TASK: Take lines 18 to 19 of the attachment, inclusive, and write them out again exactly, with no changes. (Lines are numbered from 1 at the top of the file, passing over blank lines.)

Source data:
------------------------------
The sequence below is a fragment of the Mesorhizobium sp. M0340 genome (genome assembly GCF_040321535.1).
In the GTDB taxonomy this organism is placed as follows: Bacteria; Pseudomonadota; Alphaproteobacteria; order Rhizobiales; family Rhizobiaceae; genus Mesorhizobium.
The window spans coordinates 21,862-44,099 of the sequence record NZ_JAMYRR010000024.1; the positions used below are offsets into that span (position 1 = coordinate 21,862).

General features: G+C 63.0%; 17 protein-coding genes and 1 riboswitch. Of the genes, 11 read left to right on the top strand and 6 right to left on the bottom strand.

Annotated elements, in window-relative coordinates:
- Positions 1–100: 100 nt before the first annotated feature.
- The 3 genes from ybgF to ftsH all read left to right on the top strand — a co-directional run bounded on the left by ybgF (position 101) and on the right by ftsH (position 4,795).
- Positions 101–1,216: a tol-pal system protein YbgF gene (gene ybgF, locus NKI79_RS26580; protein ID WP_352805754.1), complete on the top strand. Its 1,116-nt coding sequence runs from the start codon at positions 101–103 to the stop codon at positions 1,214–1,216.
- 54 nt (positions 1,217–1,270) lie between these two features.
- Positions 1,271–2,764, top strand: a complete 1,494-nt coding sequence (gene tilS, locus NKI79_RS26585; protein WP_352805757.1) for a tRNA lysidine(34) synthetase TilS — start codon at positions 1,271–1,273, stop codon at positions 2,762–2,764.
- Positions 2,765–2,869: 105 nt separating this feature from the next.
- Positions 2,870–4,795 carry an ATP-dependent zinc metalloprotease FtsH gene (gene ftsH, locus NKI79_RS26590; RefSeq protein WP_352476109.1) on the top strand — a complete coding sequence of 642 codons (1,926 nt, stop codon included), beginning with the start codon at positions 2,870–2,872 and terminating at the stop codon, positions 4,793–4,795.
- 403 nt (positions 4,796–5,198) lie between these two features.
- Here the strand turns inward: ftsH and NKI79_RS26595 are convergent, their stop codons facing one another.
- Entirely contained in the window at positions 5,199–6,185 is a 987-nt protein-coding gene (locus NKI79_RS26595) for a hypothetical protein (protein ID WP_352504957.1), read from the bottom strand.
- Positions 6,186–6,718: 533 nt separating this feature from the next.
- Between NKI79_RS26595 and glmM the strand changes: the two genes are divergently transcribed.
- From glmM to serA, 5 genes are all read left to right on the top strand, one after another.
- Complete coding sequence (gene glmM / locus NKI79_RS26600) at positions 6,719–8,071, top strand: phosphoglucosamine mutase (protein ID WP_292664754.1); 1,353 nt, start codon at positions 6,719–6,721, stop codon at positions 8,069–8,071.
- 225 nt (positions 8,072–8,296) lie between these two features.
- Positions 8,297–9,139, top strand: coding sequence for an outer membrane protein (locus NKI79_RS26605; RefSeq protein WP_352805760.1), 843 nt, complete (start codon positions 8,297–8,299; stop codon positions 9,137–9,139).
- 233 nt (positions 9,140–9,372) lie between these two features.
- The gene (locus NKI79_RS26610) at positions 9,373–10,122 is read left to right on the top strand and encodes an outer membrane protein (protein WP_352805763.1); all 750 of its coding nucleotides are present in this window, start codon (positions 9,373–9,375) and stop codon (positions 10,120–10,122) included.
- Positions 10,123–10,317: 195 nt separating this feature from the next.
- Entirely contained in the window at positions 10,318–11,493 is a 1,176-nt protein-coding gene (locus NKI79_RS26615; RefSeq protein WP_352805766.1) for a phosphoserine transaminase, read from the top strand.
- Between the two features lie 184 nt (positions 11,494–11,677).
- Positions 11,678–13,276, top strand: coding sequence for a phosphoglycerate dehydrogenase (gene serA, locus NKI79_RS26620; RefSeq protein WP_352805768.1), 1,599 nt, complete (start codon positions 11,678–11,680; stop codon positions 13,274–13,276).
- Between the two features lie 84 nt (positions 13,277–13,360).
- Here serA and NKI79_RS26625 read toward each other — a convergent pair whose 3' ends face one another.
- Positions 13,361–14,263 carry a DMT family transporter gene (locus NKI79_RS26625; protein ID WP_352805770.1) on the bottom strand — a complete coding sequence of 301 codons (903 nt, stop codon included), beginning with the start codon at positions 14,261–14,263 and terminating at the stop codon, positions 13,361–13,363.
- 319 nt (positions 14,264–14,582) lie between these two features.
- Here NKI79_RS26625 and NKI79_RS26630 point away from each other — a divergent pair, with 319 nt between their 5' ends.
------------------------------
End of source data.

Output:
- From glmM to serA, 5 genes are all read left to right on the top strand, one after another.
- Complete coding sequence (gene glmM / locus NKI79_RS26600) at positions 6,719–8,071, top strand: phosphoglucosamine mutase (protein ID WP_292664754.1); 1,353 nt, start codon at positions 6,719–6,721, stop codon at positions 8,069–8,071.